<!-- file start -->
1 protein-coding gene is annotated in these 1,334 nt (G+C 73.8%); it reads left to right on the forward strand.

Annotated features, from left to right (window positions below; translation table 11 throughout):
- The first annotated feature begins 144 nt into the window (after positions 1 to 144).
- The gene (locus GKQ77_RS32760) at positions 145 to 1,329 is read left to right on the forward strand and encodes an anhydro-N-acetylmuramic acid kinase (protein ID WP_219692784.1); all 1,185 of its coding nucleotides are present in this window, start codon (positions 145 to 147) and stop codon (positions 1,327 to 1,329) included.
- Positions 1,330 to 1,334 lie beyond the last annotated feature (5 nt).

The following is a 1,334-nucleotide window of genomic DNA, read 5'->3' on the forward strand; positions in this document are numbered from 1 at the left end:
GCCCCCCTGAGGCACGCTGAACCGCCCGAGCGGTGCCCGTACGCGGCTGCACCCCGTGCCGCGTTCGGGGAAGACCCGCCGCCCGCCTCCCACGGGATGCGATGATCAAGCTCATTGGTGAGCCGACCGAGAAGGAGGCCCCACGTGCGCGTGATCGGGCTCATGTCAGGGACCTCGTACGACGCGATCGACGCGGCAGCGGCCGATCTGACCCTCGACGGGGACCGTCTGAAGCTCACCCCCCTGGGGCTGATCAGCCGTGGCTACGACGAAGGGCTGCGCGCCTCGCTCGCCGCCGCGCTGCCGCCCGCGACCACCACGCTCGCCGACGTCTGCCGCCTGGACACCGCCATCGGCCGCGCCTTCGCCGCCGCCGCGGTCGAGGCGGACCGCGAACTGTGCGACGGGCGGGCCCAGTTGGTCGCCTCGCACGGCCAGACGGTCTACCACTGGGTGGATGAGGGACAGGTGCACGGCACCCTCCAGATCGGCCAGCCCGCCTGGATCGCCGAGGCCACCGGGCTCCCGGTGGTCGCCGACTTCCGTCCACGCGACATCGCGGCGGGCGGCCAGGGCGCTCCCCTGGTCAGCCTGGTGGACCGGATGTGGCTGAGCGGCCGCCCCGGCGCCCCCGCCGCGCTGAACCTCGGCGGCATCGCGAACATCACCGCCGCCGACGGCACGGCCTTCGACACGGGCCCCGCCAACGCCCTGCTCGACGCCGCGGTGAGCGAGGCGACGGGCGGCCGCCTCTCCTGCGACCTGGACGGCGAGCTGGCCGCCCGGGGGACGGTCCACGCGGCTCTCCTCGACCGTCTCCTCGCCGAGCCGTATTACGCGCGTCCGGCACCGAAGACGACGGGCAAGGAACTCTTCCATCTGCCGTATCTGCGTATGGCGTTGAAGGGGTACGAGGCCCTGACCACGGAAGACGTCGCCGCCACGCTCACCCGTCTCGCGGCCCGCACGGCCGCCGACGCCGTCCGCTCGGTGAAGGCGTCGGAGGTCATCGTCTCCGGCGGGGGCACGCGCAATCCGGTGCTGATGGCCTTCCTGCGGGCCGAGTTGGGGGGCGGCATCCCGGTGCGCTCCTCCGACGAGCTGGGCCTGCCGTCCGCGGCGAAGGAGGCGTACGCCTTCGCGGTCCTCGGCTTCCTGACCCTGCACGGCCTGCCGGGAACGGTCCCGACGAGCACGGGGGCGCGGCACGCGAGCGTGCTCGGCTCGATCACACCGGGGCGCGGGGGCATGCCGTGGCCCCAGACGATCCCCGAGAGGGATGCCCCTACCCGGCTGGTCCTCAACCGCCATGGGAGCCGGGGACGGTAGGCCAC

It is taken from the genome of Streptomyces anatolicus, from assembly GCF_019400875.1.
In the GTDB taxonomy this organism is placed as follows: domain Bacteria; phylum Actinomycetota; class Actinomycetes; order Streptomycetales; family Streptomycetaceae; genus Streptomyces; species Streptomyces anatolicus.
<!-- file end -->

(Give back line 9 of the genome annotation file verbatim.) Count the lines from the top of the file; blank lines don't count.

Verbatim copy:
In the GTDB taxonomy this organism is placed as follows: domain Bacteria; phylum Actinomycetota; class Actinomycetes; order Streptomycetales; family Streptomycetaceae; genus Streptomyces; species Streptomyces anatolicus.